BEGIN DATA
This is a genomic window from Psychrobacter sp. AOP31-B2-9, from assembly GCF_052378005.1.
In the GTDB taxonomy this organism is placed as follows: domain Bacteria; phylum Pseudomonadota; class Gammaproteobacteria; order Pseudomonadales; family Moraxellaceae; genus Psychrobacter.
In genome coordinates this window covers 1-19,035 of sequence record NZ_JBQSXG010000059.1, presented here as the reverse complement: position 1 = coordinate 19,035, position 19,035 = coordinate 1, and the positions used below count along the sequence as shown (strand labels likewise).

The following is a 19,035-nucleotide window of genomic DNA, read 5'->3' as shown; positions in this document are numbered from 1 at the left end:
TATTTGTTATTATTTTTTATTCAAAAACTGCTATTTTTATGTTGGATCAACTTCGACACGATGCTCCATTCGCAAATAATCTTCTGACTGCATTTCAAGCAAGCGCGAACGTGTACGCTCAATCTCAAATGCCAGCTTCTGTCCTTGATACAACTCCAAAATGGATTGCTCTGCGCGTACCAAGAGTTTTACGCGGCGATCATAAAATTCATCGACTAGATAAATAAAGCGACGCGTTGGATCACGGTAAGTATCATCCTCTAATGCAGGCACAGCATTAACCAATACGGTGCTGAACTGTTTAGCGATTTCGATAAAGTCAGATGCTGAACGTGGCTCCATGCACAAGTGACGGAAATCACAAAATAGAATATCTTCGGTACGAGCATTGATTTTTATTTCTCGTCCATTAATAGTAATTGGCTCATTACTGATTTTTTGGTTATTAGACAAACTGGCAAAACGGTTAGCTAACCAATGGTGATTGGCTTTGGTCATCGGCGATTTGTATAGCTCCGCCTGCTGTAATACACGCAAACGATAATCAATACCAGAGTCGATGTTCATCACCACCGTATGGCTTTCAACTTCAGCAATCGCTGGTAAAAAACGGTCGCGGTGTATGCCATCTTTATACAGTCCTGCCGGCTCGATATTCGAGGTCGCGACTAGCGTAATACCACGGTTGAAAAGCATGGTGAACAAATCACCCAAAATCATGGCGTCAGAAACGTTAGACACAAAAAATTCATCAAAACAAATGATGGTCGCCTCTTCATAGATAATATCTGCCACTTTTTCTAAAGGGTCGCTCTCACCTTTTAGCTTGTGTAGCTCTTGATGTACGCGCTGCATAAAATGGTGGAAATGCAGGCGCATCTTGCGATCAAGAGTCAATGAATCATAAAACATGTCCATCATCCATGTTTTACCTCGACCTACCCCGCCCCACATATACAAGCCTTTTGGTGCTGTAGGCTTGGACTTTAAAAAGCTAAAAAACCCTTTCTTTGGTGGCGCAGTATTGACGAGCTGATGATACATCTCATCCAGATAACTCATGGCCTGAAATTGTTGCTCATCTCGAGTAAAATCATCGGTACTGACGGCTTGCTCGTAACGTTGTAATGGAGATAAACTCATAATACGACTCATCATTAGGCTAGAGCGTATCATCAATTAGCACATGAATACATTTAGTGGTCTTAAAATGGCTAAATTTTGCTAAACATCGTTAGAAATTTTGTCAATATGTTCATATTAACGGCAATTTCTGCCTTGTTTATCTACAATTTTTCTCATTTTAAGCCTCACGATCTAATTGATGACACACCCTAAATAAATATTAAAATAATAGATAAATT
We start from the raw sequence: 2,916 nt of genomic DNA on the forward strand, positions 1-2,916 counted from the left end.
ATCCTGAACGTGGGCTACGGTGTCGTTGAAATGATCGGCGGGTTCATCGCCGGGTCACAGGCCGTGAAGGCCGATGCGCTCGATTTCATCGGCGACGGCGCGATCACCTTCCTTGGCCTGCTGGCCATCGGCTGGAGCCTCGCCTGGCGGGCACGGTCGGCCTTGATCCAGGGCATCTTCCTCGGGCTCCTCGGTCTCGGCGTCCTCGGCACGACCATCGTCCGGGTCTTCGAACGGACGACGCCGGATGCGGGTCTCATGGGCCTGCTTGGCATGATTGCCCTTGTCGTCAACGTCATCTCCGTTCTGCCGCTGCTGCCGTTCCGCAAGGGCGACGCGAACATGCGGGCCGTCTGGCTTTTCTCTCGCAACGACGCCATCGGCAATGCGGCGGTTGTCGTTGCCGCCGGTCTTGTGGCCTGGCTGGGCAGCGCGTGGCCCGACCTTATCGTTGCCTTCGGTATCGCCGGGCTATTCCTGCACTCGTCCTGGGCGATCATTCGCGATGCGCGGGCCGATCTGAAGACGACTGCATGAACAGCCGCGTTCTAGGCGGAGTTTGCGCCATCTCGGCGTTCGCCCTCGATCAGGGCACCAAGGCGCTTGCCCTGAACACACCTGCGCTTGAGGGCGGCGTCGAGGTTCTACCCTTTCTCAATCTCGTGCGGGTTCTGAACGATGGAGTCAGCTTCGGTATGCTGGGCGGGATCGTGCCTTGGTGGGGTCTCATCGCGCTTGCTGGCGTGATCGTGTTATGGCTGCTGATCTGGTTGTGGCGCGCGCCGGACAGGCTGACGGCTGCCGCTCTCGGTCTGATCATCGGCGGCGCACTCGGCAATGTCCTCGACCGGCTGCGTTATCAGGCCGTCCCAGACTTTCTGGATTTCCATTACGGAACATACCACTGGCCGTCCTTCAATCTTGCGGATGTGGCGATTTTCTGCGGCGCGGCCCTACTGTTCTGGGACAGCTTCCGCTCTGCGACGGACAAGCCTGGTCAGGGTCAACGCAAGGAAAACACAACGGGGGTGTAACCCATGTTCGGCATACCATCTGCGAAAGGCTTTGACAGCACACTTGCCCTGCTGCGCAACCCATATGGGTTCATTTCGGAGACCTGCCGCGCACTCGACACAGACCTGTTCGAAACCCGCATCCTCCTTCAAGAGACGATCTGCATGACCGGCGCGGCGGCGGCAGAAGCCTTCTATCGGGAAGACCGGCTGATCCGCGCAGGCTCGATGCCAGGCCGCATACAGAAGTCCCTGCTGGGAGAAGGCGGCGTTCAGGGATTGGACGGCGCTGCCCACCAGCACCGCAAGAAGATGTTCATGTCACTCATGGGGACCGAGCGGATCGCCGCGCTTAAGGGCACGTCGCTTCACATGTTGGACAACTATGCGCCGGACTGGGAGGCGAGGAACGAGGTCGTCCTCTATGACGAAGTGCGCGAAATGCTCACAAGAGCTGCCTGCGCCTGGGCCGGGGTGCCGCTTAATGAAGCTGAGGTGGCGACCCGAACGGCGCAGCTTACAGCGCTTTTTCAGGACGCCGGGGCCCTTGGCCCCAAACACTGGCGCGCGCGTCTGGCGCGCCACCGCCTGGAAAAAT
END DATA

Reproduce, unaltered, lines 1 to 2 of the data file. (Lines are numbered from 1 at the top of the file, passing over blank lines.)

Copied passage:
This is a genomic window from Psychrobacter sp. AOP31-B2-9, from assembly GCF_052378005.1.
In the GTDB taxonomy this organism is placed as follows: domain Bacteria; phylum Pseudomonadota; class Gammaproteobacteria; order Pseudomonadales; family Moraxellaceae; genus Psychrobacter.